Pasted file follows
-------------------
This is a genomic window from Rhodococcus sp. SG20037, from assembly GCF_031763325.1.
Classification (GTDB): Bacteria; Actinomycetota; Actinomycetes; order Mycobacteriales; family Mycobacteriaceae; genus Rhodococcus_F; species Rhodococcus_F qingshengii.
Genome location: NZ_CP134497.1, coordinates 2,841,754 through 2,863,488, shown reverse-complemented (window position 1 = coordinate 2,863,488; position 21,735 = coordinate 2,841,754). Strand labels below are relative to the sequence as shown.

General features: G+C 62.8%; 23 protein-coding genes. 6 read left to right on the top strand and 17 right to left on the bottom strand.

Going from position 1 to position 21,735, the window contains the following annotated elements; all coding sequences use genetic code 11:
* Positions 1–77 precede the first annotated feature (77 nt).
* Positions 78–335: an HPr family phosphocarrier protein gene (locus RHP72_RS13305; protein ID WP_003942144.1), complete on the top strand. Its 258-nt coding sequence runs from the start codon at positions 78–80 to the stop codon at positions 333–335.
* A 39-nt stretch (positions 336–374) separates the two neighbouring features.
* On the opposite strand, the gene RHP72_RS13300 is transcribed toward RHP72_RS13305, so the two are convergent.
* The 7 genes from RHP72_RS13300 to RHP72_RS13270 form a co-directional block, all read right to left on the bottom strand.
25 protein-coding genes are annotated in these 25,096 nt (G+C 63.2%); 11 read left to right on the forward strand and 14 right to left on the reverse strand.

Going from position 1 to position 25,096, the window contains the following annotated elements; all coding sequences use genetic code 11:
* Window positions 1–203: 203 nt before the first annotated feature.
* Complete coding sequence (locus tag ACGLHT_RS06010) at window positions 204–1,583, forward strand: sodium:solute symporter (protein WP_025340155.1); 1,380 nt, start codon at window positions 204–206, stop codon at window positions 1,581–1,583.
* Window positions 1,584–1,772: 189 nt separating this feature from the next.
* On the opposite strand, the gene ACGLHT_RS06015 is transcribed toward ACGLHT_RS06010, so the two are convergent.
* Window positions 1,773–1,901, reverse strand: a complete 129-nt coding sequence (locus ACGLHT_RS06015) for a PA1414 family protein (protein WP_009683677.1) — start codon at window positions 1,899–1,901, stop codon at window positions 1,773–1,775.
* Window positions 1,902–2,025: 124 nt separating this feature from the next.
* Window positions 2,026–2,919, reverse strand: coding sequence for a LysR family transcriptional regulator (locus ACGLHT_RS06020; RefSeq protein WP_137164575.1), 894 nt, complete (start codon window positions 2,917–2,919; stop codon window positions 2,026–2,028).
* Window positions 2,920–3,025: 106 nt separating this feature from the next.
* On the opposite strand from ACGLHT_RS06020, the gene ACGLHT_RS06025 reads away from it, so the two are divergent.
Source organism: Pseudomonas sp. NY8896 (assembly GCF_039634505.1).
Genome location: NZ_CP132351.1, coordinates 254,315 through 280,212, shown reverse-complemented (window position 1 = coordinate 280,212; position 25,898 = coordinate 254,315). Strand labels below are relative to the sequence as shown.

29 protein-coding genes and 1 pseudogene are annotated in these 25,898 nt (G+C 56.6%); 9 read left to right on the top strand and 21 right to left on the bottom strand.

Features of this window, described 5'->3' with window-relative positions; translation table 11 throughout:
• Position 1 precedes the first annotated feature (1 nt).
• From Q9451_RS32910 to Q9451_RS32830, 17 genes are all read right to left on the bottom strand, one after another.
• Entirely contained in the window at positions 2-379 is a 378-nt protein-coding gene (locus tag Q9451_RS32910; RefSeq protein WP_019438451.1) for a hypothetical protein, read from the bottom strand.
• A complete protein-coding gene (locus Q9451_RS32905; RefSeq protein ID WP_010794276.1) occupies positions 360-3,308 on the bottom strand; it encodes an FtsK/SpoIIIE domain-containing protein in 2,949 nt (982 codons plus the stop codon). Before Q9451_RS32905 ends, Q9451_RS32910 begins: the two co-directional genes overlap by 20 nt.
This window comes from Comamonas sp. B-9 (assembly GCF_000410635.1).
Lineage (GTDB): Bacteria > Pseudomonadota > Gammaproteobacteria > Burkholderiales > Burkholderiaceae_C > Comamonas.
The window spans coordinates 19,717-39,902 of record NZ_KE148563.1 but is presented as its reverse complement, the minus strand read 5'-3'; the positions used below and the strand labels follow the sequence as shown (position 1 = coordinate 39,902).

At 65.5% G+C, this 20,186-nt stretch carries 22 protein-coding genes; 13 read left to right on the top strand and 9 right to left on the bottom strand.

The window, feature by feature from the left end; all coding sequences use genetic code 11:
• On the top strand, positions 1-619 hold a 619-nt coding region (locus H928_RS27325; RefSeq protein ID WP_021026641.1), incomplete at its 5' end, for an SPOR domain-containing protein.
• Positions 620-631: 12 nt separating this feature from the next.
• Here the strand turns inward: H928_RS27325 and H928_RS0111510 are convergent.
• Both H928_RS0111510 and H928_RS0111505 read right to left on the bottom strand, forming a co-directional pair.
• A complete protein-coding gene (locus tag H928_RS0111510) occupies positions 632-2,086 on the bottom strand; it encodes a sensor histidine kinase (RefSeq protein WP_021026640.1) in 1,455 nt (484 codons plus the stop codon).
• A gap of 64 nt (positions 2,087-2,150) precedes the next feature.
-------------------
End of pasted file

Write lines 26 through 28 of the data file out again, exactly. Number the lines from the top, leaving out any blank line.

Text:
• Position 1 precedes the first annotated feature (1 nt).
• From Q9451_RS32910 to Q9451_RS32830, 17 genes are all read right to left on the bottom strand, one after another.
• Entirely contained in the window at positions 2-379 is a 378-nt protein-coding gene (locus tag Q9451_RS32910; RefSeq protein WP_019438451.1) for a hypothetical protein, read from the bottom strand.